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Ethanol's Broken Promise

Using Less Corn Ethanol Reduces Greenhouse Gas Emissions

Thursday, May 29, 2014

Ethanol's Broken Promise

Using Less Corn Ethanol Reduces Greenhouse Gas Emissions

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Summary

UPDATE: Read EWG’s point-by-point responses to Michael Wang’s criticisms here

The Environmental Protection Agency’s pending proposal to cut the amount of corn ethanol that must be blended into gasoline in 2014 by 1.39 billion gallons would lower U.S. greenhouse gas emissions by the equivalent of 3 million tons of carbon dioxide (CO2e) – as much as taking 580,000 cars off the road for a year. It is now clear that the federal corn ethanol mandate has driven up food prices, strained agricultural markets, increased competition for arable land and promoted conversion of uncultivated land to grow crops. In addition, previous estimates have dramatically underestimated corn ethanol’s greenhouse gas emissions by failing to account for changes in land use. In 2012, an Environmental Working Group study found that from 2008 to 2011, more than 8 million acres of grassland and wetlands were converted for corn alone.1 EWG’s new analysis shows that these land use changes resulted in annual emissions of 85 million to 236 million metric tons (CO2e) of greenhouse gases. In light of these emissions, many scientists now question the environmental benefit of so-called biofuels produced by converting food crops. A few recent studies still claim that corn ethanol produces fewer emissions than gasoline, but a careful look reveals that their methods don’t properly account for land use change. Studies that do factor in land use change show that using food crops to produce biofuels – once considered a promising climate change mitigation strategy – is worse for the climate than gasoline.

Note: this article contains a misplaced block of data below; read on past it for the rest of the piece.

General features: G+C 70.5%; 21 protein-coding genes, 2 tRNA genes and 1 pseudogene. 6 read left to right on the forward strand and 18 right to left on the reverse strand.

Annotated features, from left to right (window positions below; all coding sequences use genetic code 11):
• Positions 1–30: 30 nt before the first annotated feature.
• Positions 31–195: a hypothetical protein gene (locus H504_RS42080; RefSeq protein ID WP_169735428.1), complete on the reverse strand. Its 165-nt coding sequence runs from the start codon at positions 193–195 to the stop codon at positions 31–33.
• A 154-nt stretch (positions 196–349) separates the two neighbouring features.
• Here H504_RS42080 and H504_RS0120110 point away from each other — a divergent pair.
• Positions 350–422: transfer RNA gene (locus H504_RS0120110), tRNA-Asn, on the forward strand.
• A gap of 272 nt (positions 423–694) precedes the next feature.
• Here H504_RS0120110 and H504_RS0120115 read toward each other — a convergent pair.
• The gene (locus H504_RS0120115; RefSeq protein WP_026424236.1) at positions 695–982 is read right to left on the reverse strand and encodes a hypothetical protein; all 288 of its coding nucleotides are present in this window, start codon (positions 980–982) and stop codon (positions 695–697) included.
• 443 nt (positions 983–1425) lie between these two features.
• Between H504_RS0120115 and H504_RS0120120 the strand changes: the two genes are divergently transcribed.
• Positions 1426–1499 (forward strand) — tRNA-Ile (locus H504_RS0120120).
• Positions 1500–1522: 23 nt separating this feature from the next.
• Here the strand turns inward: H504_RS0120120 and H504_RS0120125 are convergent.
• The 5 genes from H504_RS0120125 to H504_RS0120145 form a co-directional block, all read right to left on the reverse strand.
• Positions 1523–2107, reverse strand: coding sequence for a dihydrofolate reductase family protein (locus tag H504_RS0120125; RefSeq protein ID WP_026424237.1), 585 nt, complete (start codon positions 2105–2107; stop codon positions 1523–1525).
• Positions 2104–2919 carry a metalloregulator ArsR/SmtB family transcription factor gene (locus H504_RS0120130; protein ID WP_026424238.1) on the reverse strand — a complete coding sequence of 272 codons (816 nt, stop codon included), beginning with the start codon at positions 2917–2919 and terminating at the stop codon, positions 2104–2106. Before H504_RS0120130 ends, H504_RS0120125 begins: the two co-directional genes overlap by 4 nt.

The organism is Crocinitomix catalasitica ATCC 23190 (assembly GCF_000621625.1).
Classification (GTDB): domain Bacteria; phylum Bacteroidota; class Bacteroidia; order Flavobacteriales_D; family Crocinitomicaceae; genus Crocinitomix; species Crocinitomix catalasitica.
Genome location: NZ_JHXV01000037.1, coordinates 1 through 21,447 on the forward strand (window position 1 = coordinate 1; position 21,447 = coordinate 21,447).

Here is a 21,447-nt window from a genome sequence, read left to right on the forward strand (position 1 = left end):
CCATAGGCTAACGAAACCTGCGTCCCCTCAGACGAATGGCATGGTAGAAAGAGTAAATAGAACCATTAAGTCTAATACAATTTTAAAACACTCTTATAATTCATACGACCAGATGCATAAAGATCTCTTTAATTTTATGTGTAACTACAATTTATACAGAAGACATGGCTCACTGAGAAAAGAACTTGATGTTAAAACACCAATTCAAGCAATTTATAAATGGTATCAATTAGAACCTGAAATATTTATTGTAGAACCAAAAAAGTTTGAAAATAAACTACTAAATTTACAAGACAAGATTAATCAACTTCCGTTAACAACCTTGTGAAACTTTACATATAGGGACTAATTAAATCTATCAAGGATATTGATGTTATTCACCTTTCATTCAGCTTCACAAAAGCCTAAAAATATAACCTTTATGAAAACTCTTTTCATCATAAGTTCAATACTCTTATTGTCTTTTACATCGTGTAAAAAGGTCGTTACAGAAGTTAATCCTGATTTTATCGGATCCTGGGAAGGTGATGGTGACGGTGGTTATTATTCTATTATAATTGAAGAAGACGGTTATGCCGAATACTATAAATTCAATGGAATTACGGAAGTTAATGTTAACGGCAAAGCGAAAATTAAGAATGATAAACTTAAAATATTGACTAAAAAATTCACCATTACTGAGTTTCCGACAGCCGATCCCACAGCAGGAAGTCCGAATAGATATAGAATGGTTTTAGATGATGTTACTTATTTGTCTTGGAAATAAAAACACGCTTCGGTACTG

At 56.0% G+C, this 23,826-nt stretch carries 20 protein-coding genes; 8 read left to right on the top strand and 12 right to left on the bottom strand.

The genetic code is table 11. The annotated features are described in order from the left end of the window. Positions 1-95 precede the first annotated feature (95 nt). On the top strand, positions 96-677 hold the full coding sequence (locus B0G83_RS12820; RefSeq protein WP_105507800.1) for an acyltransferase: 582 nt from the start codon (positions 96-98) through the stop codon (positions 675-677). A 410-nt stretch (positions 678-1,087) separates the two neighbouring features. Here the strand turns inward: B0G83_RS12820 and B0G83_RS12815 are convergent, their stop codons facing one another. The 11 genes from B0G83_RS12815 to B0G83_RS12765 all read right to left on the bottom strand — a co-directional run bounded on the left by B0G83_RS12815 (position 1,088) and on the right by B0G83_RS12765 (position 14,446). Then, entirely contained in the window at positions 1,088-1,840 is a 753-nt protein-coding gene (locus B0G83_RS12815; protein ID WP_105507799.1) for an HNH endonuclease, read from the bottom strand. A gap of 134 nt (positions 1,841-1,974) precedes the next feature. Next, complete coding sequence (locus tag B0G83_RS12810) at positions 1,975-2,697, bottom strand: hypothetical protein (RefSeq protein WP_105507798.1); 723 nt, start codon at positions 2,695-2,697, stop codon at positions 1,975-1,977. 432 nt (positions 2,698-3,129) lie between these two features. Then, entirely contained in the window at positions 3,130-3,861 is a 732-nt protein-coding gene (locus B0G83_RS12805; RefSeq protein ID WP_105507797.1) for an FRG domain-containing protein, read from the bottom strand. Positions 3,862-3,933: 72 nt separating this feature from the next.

Introduction

Transportation accounts for 28 percent of greenhouse gas emissions in the United States.2 In an effort to reduce these emissions, Congress passed a law in 2005 requiring oil companies to blend socalled renewable fuels – produced by converting biological material (biomass) into ethanol, biodiesel or other liquid fuels – into vehicle fuels. Two years later, the Energy Independence and Security Act (EISA) dramatically increased the amount of biofuels required to be blended into gasoline. This mandate, formally known as the Renewable Fuel Standard (RFS), was intended to reduce U.S. dependence on foreign oil imports and reduce greenhouse gas emissions.

The Renewable Fuel Standard requires that annual biofuel use increase every year, from 9 billion gallons in 2008 to 36 billion gallons in 2022. Of the 36 billion gallons of biofuel required in 2022, up to 15 billion gallons can be produced from corn. The remaining 21 billion gallons (dubbed “advanced biofuels”) would have to come from a biomass-based feedstock that is not corn. This requirement was intended to help get advanced fuels off the ground, but commercial production has fallen short of the mandated level every year since the law took effect in 2009. In reality, the law has produced a flood of corn ethanol and only a trickle of the advanced biofuels that were the goal of the act.

Every year, as required by the Renewable Fuel Standard, the EPA sets the mandate for the annual volumes of biofuels to be blended into gasoline, called the statutory Renewable Volume Obligations (or RVOs). The EPA sets the RVOs every year so that ethanol plants know how much to produce and oil refineries know how many gallons to blend into gasoline. In November 2013, EPA proposed to significantly reduce the 2014 required volumes of biofuels to be blended into gasoline.3 In its proposal, EPA reduced the RVOs for advanced and cellulosic, and, for the first time since the Renewable Fuel Standard was implemented, also proposed to reduce the mandated volume of corn ethanol. Reducing the corn ethanol mandate would reduce the demand for corn, thereby reducing the incentives for converting land to corn production.